The Further Adventures of Robinson Crusoe eBook

This eBook from the Gutenberg Project consists of approximately 301 pages of information about The Further Adventures of Robinson Crusoe.
all along the side of the brook, which made the creek that I have so often described, as far as my bower; and as they increased their culture, it went always eastward.  The English lived in the north-east part, where Will Atkins and his comrades began, and came on southward and south-west, towards the back part of the Spaniards; and every plantation had a great addition of land to take in, if they found occasion, so that they need not jostle one another for want of room.  All the east end of the island was left uninhabited, that if any of the savages should come on shore there only for their customary barbarities, they might come and go; if they disturbed nobody, nobody would disturb them:  and no doubt but they were often ashore, and went away again; for I never heard that the planters were ever attacked or disturbed any more.

CHAPTER VIII—­SAILS FROM THE ISLAND FOR THE BRAZILS

It now came into my thoughts that I had hinted to my friend the clergyman that the work of converting the savages might perhaps be set on foot in his absence to his satisfaction, and I told him that now I thought that it was put in a fair way; for the savages, being thus divided among the Christians, if they would but every one of them do their part with those which came under their hands, I hoped it might have a very good effect.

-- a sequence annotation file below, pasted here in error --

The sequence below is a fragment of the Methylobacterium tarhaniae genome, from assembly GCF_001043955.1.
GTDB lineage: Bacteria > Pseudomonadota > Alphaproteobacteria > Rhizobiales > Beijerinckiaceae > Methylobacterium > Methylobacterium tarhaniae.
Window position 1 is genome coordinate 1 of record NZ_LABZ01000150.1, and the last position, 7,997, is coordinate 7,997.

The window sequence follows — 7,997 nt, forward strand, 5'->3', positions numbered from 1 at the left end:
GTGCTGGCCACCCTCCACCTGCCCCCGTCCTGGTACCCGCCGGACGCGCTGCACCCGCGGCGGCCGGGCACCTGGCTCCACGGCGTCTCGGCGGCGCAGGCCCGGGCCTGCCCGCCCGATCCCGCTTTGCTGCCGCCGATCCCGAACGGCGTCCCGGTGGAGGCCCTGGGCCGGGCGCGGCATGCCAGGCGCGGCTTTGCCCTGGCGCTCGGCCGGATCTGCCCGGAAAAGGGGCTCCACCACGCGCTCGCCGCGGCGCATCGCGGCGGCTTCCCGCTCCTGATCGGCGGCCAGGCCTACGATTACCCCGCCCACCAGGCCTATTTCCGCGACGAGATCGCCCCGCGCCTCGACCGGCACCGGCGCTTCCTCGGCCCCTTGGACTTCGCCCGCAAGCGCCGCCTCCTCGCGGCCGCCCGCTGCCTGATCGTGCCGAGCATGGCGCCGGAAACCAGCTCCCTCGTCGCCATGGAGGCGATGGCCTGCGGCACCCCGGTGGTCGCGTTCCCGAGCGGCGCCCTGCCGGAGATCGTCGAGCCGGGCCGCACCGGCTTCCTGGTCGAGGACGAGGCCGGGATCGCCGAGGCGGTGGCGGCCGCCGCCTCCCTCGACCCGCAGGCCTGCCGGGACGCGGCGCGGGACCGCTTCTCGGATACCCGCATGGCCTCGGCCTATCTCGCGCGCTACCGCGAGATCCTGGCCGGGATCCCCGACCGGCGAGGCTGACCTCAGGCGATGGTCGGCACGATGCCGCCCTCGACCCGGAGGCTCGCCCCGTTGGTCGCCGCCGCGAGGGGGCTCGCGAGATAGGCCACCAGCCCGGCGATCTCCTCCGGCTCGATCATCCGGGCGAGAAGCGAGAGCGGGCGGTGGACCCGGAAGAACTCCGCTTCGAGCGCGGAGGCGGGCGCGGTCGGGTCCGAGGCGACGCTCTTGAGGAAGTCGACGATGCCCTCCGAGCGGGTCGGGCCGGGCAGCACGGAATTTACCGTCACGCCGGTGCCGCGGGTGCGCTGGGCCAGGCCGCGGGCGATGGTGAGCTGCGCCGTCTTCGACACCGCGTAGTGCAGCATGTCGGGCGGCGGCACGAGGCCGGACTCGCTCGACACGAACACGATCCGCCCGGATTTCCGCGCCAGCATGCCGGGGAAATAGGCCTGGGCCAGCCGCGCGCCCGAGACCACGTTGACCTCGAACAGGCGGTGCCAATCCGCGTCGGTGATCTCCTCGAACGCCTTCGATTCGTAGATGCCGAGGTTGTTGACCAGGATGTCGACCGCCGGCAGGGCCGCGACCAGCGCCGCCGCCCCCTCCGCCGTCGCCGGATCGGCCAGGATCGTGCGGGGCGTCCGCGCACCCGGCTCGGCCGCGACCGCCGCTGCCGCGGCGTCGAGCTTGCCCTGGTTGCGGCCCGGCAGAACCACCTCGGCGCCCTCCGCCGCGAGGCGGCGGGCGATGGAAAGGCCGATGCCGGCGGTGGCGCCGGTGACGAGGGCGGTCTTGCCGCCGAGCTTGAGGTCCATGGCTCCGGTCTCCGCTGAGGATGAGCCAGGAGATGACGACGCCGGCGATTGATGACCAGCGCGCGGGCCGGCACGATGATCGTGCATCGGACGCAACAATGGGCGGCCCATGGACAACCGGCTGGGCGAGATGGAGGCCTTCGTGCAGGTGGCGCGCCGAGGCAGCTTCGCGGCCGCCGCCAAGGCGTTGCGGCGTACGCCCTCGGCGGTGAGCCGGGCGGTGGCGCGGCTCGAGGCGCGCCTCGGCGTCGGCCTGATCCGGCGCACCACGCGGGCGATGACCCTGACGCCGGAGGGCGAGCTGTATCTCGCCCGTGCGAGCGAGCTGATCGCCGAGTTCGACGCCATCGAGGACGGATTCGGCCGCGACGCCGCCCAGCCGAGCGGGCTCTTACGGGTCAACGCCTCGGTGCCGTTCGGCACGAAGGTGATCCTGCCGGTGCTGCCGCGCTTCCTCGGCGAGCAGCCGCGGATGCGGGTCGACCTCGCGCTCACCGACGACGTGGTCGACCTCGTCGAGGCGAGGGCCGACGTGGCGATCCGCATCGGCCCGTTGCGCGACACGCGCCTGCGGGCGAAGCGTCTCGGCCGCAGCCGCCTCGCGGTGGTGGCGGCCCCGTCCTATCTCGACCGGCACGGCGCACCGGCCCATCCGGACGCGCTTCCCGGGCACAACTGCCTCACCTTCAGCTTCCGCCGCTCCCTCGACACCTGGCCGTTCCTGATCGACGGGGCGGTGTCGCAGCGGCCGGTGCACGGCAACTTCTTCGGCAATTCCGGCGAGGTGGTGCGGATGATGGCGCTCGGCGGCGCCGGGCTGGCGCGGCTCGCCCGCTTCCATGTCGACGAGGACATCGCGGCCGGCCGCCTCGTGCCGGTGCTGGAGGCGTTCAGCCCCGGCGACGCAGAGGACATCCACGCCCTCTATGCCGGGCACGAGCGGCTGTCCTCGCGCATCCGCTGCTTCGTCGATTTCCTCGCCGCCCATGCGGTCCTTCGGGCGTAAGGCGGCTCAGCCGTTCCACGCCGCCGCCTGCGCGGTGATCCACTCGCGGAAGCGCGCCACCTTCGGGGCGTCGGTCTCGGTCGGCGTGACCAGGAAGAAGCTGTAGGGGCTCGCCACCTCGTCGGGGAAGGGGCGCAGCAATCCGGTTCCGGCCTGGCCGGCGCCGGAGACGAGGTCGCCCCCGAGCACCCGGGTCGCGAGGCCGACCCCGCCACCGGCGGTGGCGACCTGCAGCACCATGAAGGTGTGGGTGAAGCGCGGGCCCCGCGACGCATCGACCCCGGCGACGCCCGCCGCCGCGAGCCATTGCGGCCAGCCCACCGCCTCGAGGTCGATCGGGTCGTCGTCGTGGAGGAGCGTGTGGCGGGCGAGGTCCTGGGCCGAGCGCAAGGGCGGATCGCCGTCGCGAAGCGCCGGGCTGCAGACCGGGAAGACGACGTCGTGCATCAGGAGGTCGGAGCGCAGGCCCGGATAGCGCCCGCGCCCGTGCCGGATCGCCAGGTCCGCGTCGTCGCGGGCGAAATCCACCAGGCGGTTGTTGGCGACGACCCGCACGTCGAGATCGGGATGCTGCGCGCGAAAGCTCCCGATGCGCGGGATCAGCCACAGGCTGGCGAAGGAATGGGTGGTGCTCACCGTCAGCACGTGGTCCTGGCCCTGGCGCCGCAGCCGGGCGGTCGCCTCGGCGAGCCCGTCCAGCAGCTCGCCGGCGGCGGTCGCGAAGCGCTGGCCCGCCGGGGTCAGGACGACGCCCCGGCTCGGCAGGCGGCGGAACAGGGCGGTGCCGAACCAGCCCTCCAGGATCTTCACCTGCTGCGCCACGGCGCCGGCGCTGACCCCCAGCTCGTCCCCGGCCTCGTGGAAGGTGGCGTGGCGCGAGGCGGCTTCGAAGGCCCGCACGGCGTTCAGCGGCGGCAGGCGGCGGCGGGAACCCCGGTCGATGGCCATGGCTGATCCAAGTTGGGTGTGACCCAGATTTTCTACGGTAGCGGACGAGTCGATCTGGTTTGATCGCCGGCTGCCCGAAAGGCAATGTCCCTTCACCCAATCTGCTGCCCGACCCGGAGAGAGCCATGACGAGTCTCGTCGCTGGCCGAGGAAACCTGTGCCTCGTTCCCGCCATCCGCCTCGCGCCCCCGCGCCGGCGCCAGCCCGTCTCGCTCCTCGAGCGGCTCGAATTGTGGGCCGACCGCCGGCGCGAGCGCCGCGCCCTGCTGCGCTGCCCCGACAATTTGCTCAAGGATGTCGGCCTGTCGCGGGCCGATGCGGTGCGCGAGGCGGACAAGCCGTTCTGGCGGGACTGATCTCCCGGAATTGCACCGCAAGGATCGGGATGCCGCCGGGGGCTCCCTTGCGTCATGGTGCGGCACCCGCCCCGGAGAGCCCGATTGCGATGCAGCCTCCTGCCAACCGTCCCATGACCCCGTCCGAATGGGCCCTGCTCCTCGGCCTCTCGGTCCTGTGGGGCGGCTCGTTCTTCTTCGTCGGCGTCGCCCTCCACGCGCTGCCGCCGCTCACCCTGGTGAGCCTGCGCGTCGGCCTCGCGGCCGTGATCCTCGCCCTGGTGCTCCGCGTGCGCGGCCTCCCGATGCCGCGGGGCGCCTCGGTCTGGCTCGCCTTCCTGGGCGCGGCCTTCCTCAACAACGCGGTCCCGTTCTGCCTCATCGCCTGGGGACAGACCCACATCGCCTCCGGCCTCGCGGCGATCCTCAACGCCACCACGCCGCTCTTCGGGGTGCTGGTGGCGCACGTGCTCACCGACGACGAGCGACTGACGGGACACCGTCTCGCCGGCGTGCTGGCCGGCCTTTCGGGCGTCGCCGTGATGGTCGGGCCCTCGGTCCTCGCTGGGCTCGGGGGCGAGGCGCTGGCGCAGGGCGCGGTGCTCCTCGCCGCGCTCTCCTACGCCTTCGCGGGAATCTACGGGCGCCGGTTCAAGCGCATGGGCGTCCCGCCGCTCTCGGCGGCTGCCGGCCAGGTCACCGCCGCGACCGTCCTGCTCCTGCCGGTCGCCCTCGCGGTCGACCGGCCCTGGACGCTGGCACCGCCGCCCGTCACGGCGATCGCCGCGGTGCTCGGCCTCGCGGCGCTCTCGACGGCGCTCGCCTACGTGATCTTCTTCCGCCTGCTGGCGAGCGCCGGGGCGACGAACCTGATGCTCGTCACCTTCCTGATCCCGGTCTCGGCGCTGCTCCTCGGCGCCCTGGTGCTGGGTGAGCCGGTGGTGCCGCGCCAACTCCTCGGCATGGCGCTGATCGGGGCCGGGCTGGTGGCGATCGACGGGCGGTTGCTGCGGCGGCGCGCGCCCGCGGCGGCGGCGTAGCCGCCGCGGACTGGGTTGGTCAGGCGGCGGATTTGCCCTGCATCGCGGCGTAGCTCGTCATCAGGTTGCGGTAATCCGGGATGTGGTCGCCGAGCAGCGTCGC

He agreed presently in that, if they did their part.  “But how,” says he, “shall we obtain that of them?” I told him we would call them all together, and leave it in charge with them, or go to them, one by one, which he thought best; so we divided it—­he to speak to the Spaniards, who were all Papists, and I to speak to the English, who were all Protestants; and we recommended it earnestly to them, and made them promise that they would never make any distinction of Papist or Protestant in their exhorting the savages to turn Christians, but teach them the general knowledge of the true God, and of their Saviour Jesus Christ; and they likewise promised us that they would never have any differences or disputes one with another about religion.

When I came to Will Atkins’s house, I found that the young woman I have mentioned above, and Will Atkins’s wife, were become intimates; and this prudent, religious young woman had perfected the work Will Atkins had begun; and though it was not above four days after what I have related, yet the new-baptized savage woman was made such a Christian as I have seldom heard of in all my observation or conversation in the world.  It came next into my mind, in the morning before I went to them, that amongst all the needful things I had to leave with them I had not left them a Bible, in which I showed myself less considering for them than my good friend the widow was for me when she sent me the cargo of a hundred pounds from Lisbon, where she packed up three Bibles and a Prayer-book.  However, the good woman’s charity had a greater extent than ever she imagined, for they were reserved for the comfort and instruction of those that made much better use of them than I had done.

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The Further Adventures of Robinson Crusoe from Project Gutenberg. Public domain.
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